I had the pleasure of seeing New York Times tech columnist David Pogue talk at the Consumer Electronics Show in Las Vegas.
Aside from being incredibly astute when it comes to reviewing consumer gadgets, David is really good at looking at how technology both reflects and changes how we interact evolve as a people.
At the Kids@Play Summit, he narrowed his focus to how high tech toys, websites and gadgets impact how our kids live—something we at AVG have been studying through our own Digital Diaries research.
One of the things Pogue said that struck me was how various technologies (such as Casio’s smartphone-ready watch) are being connected with or controlled by our mobile phones. With today’s mobile phones, video game consoles and a barrage of other web-enabled gadgets, keeping kids safe online means safeguarding a growing number of access points.
Why? Because it’s becoming increasingly difficult for parents to control the information today’s kids have access to. With a few clicks, kids can check to see if Santa really exists. Or Google “is there such a thing as a monster” just as a kid might, and you’ll find the users on Yahoo! Answers are happy to inform you of everything you need to fear in life. And that’s just keeping things on the light side.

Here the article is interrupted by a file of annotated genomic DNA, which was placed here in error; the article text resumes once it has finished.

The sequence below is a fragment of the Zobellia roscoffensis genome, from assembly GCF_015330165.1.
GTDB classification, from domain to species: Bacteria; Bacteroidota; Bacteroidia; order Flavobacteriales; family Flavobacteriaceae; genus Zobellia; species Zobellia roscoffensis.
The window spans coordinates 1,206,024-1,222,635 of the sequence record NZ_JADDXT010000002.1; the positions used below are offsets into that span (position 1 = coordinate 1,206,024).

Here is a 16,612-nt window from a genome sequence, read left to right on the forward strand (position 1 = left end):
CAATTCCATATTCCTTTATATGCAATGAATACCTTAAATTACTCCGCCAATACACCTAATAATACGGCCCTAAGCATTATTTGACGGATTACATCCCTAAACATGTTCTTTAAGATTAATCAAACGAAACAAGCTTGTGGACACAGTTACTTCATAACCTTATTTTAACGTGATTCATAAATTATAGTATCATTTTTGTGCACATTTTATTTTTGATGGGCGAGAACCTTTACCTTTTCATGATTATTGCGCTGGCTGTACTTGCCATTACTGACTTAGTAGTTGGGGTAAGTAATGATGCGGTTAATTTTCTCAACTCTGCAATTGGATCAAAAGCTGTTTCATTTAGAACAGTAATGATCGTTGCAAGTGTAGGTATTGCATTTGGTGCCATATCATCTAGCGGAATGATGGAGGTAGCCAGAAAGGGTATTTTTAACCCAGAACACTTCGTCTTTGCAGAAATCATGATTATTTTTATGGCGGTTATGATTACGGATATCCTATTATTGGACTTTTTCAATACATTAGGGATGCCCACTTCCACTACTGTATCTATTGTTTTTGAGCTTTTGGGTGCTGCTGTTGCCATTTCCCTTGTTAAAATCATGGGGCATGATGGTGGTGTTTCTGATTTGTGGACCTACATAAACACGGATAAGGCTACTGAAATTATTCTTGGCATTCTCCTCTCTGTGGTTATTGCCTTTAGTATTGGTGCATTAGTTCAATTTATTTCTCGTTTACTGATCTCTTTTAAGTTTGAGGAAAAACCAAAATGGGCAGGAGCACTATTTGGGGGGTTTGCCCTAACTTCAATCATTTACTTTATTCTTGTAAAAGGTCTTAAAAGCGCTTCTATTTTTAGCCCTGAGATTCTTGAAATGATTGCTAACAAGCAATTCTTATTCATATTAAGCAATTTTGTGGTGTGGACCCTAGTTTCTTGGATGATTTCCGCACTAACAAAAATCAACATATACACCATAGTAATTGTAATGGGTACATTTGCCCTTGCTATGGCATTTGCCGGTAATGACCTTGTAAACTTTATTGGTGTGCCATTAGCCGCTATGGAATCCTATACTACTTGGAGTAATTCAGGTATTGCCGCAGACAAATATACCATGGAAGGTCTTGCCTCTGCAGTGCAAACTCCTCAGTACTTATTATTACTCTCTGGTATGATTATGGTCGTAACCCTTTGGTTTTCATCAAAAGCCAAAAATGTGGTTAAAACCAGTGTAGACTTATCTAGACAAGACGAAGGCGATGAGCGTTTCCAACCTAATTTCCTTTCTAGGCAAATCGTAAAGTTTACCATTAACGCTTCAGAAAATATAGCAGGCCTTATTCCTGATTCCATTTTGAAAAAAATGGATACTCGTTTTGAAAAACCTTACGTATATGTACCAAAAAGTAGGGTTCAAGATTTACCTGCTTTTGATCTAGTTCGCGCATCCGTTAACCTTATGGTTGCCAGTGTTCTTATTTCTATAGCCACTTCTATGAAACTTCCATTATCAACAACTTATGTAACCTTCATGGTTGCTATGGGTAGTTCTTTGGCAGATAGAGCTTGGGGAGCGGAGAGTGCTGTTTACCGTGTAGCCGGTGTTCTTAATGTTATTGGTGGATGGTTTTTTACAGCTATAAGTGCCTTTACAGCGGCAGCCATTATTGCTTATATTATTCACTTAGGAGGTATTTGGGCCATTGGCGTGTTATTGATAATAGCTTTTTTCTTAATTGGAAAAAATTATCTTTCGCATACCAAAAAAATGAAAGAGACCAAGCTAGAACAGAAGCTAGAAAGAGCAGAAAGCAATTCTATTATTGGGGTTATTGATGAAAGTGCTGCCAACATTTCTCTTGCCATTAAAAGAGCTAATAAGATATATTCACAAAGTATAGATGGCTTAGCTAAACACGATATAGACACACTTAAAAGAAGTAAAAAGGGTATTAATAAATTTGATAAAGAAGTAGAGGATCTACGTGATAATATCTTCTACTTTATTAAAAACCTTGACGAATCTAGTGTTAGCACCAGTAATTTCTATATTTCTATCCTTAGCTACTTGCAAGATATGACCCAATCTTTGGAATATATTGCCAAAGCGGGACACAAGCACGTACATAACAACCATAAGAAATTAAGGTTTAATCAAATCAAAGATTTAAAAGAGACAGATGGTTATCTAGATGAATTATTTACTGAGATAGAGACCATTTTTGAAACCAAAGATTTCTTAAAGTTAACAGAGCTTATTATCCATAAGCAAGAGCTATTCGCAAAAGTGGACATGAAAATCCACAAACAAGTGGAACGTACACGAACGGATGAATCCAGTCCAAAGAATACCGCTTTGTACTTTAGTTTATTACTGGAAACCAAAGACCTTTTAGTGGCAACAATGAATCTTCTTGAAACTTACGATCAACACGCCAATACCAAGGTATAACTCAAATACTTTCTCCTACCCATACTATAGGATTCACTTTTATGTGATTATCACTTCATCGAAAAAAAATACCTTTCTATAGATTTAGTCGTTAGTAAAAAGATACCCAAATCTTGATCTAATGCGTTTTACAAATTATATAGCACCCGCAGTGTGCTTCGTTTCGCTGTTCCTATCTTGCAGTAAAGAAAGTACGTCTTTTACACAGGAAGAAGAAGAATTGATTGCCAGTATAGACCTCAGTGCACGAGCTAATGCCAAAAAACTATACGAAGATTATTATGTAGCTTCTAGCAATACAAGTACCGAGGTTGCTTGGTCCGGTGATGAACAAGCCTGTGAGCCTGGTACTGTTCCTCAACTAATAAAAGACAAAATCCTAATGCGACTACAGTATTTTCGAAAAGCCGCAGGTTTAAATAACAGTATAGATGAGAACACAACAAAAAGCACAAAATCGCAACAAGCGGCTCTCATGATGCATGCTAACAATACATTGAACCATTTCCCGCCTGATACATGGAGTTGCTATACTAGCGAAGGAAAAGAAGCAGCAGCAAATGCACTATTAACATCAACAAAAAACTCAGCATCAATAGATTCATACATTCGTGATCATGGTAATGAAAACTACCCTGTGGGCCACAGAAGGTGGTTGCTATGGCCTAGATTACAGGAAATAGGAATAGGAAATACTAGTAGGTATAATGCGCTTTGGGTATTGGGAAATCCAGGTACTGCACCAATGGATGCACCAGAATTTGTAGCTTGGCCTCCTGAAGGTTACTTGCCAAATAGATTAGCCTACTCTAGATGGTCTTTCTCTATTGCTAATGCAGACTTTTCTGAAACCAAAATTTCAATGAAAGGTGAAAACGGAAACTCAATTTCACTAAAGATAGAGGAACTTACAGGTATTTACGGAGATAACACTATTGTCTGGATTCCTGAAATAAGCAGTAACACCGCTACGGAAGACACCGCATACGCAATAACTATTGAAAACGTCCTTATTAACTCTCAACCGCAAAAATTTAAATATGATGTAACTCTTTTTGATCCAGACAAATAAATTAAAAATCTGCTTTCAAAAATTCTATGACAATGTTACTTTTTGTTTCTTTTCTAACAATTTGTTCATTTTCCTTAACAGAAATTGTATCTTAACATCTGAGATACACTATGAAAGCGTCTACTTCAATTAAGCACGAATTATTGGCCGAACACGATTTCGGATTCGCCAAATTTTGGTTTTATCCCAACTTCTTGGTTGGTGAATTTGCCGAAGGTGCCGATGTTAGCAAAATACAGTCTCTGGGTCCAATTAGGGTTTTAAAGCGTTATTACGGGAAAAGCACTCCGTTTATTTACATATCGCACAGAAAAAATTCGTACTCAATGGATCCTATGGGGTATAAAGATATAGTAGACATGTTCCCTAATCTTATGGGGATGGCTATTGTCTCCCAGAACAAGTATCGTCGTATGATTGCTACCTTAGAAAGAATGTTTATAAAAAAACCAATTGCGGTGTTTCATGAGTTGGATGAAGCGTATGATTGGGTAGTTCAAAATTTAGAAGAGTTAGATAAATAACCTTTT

But as David said, the point isn’t to prevent kids from accessing the Internet. By doing so, we effectively prevent kids from the kind of development they need today in order to thrive tomorrow. And this is an important point. Kids aren’t just using technology for fun. They’re using technology to create, learn and develop in ways the world will one day require of them. So how do we help them engage in an online world without coming into contact with the web’s dangerous and unsavory elements?
Educator Mary Beth Hertz’ piece on how she helps her students safely navigate the web for research purposes is a must read. Nikki Moore recently wrote a great piece on keeping kids safe online. And we at AVG are constantly posting information to help families, students, small business owners and others protect themselves.
The point is: help is out there. All you have to do is look for it. If you don’t, you put your kids at risk.
Remember when keeping our kids safe meant checking to make sure they were okay in the backyard? Their backyard has gotten a lot bigger. We must become experts in patrolling it.